In the light of these principles, one can analyze the three examples of bankruptcy mentioned above. Thalidomide has been prescribed for anxiety, insomnia and nausea problems without having previously been tested in pregnant women and, therefore, without any consensus on its safety. In the aftermath of the tragedy, several countries made drug approval more stringent. The launch of Challenger was authorized despite the advice of engineers warning their superiors against the danger of going ahead at too low an ambient temperature. Regarding the pandemic preparedness assessment, the experts whose opinions were sought came overwhelmingly from the health sector. The political and cultural dimensions of the problem were poorly represented, although these factors were decisive in each country’s response to the crisis.
It is estimated that more than 95% of climatologists believe that the planet is warming and that the warming is mainly of anthropogenic origin. This consensus, which Naomi Oreskes analyzed in 2004 for the journal Science, is based on thousands of peer-reviewed scientific articles and is expressed in the reports of the Intergovernmental Panel on Climate Change. The IPCC comprises scientists from many countries and its reports are themselves subject to peer review.
What about the opinion of those who question the anthropogenic origin of global warming? This opinion is conveyed overwhelmingly by scientists who are not climate experts or by others whose judgment is probably colored by close links with the oil industry. It does not therefore constitute a serious questioning of the consensus. Almost all experts agree that if we do not drastically reduce greenhouse gas emissions, the global average temperature will rise several degrees by 2100, with severe environmental consequences. The modeling leaves room for certain quantitative margins, before which Oreskes suggests the following answer: “In evaluating a scientific assertion which has social, political or personal consequences, an additional question must be considered: what are the stakes of an error in a one way or the other? How does the risk of accepting a statement that turns out to be false compare to the risk of rejecting a statement that turns out to be true? “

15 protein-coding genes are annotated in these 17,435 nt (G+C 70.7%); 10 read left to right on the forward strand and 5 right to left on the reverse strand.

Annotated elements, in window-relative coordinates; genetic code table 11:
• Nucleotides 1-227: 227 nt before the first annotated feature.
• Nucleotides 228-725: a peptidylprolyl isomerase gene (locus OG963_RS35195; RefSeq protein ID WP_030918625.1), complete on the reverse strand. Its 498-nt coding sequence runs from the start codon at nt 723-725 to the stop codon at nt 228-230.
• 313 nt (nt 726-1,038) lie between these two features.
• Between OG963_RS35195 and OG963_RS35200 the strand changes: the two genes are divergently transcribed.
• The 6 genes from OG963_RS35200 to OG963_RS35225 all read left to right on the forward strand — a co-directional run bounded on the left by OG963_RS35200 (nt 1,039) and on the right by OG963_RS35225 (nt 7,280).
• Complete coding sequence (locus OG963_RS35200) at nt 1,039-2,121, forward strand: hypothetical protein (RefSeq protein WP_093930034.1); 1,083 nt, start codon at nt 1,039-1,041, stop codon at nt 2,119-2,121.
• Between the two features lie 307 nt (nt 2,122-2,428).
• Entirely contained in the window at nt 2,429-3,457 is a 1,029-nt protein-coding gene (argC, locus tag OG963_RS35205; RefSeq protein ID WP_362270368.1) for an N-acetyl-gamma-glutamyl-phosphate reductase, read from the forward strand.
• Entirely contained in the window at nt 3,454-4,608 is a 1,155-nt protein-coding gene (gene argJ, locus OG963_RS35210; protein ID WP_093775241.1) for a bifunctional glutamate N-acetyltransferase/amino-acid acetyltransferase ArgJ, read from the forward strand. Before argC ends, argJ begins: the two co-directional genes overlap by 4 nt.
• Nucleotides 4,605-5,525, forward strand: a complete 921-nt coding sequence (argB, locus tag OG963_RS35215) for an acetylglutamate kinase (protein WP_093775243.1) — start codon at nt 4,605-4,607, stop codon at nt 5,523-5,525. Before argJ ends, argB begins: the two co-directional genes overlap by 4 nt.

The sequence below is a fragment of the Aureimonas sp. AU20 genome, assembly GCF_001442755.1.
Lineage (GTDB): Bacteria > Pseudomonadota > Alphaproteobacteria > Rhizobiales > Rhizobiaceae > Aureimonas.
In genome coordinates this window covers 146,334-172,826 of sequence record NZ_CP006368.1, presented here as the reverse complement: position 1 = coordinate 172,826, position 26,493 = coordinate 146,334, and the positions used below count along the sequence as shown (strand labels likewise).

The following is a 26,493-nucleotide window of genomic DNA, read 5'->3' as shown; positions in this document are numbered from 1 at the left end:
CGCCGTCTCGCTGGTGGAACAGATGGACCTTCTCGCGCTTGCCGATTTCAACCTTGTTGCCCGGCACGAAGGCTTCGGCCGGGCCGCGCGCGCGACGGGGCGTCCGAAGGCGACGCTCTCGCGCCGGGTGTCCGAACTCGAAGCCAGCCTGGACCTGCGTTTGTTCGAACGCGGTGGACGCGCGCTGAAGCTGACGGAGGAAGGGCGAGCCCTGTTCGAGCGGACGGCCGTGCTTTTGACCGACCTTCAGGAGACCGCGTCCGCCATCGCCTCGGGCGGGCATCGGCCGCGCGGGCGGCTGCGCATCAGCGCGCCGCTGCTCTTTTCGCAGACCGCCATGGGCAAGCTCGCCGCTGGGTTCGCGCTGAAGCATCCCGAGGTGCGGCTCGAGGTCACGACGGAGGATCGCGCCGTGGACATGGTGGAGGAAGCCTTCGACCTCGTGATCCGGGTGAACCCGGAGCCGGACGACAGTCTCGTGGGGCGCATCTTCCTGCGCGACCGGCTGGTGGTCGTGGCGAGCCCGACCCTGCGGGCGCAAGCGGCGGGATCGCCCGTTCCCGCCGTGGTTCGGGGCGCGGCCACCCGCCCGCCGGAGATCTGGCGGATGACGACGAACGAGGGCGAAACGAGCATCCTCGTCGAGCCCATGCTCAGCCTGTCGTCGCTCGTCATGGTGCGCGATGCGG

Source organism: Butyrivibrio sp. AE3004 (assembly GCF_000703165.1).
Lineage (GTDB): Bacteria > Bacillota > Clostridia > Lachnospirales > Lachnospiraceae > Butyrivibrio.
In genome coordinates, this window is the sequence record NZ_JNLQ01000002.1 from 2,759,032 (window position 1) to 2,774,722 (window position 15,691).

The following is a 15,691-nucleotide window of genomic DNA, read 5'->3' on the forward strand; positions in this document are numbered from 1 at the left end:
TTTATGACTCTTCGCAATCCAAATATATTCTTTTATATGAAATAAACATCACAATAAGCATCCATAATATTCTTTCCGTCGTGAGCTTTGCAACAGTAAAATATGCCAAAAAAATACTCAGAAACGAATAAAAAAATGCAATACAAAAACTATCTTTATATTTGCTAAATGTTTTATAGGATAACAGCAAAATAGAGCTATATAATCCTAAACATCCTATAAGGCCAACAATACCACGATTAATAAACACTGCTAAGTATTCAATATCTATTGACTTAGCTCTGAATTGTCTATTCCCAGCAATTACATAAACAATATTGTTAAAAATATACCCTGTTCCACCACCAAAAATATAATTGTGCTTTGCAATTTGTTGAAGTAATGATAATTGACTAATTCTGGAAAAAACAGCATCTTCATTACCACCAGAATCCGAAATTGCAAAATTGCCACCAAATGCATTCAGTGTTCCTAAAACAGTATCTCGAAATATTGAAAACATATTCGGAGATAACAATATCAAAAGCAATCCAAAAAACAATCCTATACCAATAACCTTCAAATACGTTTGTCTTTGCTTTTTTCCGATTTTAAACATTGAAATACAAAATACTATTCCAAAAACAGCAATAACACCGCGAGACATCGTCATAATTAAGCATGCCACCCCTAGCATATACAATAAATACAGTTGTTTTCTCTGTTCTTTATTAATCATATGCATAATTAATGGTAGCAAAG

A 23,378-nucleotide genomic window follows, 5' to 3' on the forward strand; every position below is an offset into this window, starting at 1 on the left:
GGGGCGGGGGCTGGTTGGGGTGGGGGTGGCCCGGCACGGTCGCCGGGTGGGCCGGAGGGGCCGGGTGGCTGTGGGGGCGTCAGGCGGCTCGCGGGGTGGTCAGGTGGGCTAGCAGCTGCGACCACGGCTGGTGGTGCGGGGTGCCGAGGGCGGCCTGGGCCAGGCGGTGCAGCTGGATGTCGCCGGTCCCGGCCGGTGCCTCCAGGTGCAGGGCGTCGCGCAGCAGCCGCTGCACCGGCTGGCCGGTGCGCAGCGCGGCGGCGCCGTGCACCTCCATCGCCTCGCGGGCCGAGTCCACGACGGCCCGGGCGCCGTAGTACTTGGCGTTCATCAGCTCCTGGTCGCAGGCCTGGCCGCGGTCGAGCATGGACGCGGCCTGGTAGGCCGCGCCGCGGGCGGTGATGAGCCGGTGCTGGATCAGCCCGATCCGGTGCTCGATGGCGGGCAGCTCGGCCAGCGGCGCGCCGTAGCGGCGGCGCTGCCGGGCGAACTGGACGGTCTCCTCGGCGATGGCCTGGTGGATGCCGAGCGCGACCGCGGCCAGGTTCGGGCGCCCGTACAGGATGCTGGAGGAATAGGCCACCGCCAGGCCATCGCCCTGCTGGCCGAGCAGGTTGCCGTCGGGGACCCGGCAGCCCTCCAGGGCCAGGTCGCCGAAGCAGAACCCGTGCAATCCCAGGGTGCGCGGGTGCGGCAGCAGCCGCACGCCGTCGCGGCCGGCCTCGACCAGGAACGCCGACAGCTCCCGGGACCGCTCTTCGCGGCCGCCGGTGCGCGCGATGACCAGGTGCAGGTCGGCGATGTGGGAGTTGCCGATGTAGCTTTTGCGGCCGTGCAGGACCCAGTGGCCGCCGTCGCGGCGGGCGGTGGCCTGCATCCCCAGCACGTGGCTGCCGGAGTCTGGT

Can we trust the experts in a situation like the current pandemic? With regard to vaccines, the consensus is clear: they offer immunity in the order of 90%, while they only cause serious reactions in about one in 100,000. Other decisions, on the other hand, are more complex to make: “the more socially sensitive an issue, the more open and diverse the community that examines it needs to be”. A decision about containment, for example, requires input from epidemiologists, psychologists, educators and economists. These specialists, even with the best intentions, will probably approach the question with different values. Oreskes argues that the idea of the scientist analyzing facts without regard to his values has frequently proved to be a myth. “A community with diverse values is more likely to identify and challenge prejudices within or disguised as scientific theory. Joined to the consensus, a more transparent attitude of scientists about their values and, why not, a touch of modesty could strengthen public confidence.